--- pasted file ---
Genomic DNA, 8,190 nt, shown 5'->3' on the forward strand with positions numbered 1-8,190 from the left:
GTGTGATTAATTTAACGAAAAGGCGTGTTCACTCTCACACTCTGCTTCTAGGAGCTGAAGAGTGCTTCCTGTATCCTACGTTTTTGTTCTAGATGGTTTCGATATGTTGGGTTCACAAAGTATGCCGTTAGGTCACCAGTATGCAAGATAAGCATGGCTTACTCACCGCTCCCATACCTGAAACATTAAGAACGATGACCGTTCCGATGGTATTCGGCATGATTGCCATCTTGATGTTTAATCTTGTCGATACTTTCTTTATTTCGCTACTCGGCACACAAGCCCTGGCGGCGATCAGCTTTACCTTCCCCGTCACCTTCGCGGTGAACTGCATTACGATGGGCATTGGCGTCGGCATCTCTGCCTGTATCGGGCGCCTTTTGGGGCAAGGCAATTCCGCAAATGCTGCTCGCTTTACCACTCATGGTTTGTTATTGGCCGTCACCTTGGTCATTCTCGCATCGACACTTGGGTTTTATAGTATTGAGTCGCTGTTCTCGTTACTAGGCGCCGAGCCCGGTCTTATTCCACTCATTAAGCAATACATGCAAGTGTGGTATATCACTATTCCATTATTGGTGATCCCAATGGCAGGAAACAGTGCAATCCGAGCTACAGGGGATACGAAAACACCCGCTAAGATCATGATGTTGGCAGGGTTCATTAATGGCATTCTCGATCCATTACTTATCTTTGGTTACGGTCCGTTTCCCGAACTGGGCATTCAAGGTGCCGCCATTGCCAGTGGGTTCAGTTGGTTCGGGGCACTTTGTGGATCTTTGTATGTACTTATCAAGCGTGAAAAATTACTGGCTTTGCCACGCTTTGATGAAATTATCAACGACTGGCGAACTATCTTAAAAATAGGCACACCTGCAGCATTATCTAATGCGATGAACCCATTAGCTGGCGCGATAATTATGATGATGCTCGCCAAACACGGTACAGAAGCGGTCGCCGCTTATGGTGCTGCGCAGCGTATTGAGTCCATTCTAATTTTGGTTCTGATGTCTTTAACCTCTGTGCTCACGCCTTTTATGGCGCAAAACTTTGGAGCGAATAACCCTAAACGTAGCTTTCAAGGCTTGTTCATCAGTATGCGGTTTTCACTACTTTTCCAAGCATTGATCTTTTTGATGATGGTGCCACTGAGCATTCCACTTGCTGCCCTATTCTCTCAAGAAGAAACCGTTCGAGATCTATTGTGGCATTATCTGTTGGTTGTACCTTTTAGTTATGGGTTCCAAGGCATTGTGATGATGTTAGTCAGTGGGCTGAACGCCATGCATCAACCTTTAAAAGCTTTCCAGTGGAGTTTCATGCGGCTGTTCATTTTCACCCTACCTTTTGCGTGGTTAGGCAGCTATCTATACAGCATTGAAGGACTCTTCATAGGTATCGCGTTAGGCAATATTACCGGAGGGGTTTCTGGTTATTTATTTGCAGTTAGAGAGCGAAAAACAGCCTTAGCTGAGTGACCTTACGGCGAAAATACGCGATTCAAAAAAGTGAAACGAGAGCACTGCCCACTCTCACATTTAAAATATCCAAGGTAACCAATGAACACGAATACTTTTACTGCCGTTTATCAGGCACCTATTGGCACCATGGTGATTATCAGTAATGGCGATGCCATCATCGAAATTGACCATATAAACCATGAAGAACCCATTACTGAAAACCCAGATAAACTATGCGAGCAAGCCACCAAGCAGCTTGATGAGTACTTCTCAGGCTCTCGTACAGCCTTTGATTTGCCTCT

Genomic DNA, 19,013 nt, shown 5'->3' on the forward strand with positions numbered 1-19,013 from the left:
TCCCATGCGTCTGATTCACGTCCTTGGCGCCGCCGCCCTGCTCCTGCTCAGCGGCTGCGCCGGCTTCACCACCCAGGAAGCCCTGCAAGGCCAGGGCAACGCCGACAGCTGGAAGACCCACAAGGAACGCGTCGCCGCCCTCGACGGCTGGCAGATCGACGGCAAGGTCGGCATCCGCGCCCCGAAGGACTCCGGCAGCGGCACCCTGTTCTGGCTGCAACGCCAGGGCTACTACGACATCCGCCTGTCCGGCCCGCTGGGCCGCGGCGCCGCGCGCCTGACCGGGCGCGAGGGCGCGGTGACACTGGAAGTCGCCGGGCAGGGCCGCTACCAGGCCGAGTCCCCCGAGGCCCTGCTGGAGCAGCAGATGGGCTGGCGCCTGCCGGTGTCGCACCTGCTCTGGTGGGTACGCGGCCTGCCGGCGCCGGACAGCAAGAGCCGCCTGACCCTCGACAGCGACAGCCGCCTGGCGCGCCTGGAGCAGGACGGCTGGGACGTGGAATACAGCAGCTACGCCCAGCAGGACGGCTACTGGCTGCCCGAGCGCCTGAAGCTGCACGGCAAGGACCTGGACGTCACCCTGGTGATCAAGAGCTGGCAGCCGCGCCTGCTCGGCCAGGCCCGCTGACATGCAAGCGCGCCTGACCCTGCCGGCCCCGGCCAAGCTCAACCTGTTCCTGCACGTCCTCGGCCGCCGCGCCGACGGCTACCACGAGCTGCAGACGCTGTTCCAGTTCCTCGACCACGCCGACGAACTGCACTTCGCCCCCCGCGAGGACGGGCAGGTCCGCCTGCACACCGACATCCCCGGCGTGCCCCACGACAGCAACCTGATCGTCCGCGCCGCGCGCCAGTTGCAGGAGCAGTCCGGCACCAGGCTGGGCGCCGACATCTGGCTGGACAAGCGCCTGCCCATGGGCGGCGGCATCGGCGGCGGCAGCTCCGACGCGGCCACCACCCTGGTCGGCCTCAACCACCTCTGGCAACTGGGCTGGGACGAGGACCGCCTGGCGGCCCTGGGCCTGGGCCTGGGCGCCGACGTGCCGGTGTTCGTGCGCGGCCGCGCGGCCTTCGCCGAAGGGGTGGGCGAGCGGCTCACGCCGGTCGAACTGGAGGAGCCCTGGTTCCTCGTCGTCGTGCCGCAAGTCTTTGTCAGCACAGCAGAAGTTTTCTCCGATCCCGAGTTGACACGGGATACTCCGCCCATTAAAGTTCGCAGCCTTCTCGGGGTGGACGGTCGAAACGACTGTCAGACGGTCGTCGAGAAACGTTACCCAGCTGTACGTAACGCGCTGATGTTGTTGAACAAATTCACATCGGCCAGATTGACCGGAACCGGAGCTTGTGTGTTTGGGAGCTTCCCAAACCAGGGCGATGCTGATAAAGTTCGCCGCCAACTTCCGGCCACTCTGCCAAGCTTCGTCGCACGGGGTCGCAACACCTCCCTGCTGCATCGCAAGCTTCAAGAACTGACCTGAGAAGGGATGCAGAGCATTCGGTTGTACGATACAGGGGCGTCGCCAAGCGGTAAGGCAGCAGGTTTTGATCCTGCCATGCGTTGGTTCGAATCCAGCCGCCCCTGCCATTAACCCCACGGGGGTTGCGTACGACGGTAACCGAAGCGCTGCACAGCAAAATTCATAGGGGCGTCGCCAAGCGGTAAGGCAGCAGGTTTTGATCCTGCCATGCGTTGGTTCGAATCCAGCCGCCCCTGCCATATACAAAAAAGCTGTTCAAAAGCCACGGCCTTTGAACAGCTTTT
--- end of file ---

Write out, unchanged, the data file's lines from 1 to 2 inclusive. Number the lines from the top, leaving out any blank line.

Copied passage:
Genomic DNA, 8,190 nt, shown 5'->3' on the forward strand with positions numbered 1-8,190 from the left:
GTGTGATTAATTTAACGAAAAGGCGTGTTCACTCTCACACTCTGCTTCTAGGAGCTGAAGAGTGCTTCCTGTATCCTACGTTTTTGTTCTAGATGGTTTCGATATGTTGGGTTCACAAAGTATGCCGTTAGGTCACCAGTATGCAAGATAAGCATGGCTTACTCACCGCTCCCATACCTGAAACATTAAGAACGATGACCGTTCCGATGGTATTCGGCATGATTGCCATCTTGATGTTTAATCTTGTCGATACTTTCTTTATTTCGCTACTCGGCACACAAGCCCTGGCGGCGATCAGCTTTACCTTCCCCGTCACCTTCGCGGTGAACTGCATTACGATGGGCATTGGCGTCGGCATCTCTGCCTGTATCGGGCGCCTTTTGGGGCAAGGCAATTCCGCAAATGCTGCTCGCTTTACCACTCATGGTTTGTTATTGGCCGTCACCTTGGTCATTCTCGCATCGACACTTGGGTTTTATAGTATTGAGTCGCTGTTCTCGTTACTAGGCGCCGAGCCCGGTCTTATTCCACTCATTAAGCAATACATGCAAGTGTGGTATATCACTATTCCATTATTGGTGATCCCAATGGCAGGAAACAGTGCAATCCGAGCTACAGGGGATACGAAAACACCCGCTAAGATCATGATGTTGGCAGGGTTCATTAATGGCATTCTCGATCCATTACTTATCTTTGGTTACGGTCCGTTTCCCGAACTGGGCATTCAAGGTGCCGCCATTGCCAGTGGGTTCAGTTGGTTCGGGGCACTTTGTGGATCTTTGTATGTACTTATCAAGCGTGAAAAATTACTGGCTTTGCCACGCTTTGATGAAATTATCAACGACTGGCGAACTATCTTAAAAATAGGCACACCTGCAGCATTATCTAATGCGATGAACCCATTAGCTGGCGCGATAATTATGATGATGCTCGCCAAACACGGTACAGAAGCGGTCGCCGCTTATGGTGCTGCGCAGCGTATTGAGTCCATTCTAATTTTGGTTCTGATGTCTTTAACCTCTGTGCTCACGCCTTTTATGGCGCAAAACTTTGGAGCGAATAACCCTAAACGTAGCTTTCAAGGCTTGTTCATCAGTATGCGGTTTTCACTACTTTTCCAAGCATTGATCTTTTTGATGATGGTGCCACTGAGCATTCCACTTGCTGCCCTATTCTCTCAAGAAGAAACCGTTCGAGATCTATTGTGGCATTATCTGTTGGTTGTACCTTTTAGTTATGGGTTCCAAGGCATTGTGATGATGTTAGTCAGTGGGCTGAACGCCATGCATCAACCTTTAAAAGCTTTCCAGTGGAGTTTCATGCGGCTGTTCATTTTCACCCTACCTTTTGCGTGGTTAGGCAGCTATCTATACAGCATTGAAGGACTCTTCATAGGTATCGCGTTAGGCAATATTACCGGAGGGGTTTCTGGTTATTTATTTGCAGTTAGAGAGCGAAAAACAGCCTTAGCTGAGTGACCTTACGGCGAAAATACGCGATTCAAAAAAGTGAAACGAGAGCACTGCCCACTCTCACATTTAAAATATCCAAGGTAACCAATGAACACGAATACTTTTACTGCCGTTTATCAGGCACCTATTGGCACCATGGTGATTATCAGTAATGGCGATGCCATCATCGAAATTGACCATATAAACCATGAAGAACCCATTACTGAAAACCCAGATAAACTATGCGAGCAAGCCACCAAGCAGCTTGATGAGTACTTCTCAGGCTCTCGTACAGCCTTTGATTTGCCTCT